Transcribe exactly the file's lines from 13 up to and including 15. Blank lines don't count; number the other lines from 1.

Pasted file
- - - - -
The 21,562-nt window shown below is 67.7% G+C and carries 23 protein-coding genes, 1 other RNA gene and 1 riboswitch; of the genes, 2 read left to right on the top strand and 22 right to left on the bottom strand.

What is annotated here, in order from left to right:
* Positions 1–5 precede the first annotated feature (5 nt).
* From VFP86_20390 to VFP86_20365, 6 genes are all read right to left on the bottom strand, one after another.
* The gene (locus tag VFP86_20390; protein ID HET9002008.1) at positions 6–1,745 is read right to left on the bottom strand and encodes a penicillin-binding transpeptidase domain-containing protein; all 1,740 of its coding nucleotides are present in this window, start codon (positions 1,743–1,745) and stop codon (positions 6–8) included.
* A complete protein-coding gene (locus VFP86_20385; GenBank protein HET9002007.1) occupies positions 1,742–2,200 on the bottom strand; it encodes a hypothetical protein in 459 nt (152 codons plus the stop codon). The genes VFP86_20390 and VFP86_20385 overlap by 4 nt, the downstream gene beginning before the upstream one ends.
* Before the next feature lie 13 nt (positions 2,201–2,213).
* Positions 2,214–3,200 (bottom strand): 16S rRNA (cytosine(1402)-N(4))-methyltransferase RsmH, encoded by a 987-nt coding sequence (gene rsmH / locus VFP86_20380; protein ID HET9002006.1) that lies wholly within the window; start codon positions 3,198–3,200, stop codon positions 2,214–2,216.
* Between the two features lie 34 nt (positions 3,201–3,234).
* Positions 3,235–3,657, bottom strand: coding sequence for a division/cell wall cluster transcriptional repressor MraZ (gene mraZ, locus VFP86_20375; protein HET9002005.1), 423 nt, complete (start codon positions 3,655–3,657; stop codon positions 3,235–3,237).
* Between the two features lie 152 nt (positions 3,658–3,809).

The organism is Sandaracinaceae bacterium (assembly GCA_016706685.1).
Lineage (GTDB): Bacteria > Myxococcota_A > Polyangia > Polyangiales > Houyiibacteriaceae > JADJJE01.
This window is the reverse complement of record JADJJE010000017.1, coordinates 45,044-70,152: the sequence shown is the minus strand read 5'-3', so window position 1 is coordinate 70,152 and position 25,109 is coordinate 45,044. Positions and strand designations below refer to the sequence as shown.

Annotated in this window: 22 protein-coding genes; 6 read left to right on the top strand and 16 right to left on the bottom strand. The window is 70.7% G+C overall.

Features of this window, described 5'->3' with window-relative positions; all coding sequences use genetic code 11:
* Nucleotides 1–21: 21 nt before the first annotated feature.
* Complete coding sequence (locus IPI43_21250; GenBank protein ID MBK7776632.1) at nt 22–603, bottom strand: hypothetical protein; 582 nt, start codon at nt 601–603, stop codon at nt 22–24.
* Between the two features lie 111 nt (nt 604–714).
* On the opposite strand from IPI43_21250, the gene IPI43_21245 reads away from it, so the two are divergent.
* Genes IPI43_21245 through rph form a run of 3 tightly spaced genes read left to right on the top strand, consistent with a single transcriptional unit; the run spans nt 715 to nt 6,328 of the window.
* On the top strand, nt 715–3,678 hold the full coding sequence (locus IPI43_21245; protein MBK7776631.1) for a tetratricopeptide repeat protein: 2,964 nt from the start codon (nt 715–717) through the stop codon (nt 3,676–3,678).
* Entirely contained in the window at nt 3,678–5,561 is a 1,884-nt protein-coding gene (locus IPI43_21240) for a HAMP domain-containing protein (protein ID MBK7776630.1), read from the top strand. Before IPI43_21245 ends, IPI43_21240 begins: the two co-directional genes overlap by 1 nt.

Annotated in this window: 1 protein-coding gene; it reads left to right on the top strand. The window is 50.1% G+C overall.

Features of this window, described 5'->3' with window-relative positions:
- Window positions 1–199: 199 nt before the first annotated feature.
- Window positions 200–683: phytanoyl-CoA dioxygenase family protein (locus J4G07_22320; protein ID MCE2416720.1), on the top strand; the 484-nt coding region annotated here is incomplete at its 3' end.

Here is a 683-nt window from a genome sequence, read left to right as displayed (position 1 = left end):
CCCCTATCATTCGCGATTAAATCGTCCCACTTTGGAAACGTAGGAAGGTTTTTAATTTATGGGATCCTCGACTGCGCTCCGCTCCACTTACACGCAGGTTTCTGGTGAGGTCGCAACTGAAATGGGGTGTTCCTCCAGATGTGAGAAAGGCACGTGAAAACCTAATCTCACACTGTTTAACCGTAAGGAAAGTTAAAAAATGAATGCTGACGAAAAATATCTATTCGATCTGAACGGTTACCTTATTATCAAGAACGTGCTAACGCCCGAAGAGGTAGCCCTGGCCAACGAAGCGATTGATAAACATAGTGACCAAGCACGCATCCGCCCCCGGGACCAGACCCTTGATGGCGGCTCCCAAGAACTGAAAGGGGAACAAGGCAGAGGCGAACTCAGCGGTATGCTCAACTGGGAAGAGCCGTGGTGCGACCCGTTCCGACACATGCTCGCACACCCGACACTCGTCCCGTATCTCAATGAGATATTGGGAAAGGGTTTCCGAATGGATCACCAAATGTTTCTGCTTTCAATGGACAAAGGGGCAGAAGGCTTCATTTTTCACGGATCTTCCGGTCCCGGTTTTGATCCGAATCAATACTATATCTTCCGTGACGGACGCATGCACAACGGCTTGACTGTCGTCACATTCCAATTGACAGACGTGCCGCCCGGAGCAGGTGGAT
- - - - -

Lineage (GTDB): Bacteria > Myxococcota_A > Polyangia > Polyangiales > Houyiibacteriaceae > JADJJE01.
This window is the reverse complement of record JADJJE010000017.1, coordinates 45,044-70,152: the sequence shown is the minus strand read 5'-3', so window position 1 is coordinate 70,152 and position 25,109 is coordinate 45,044. Positions and strand designations below refer to the sequence as shown.

Annotated in this window: 22 protein-coding genes; 6 read left to right on the top strand and 16 right to left on the bottom strand. The window is 70.7% G+C overall.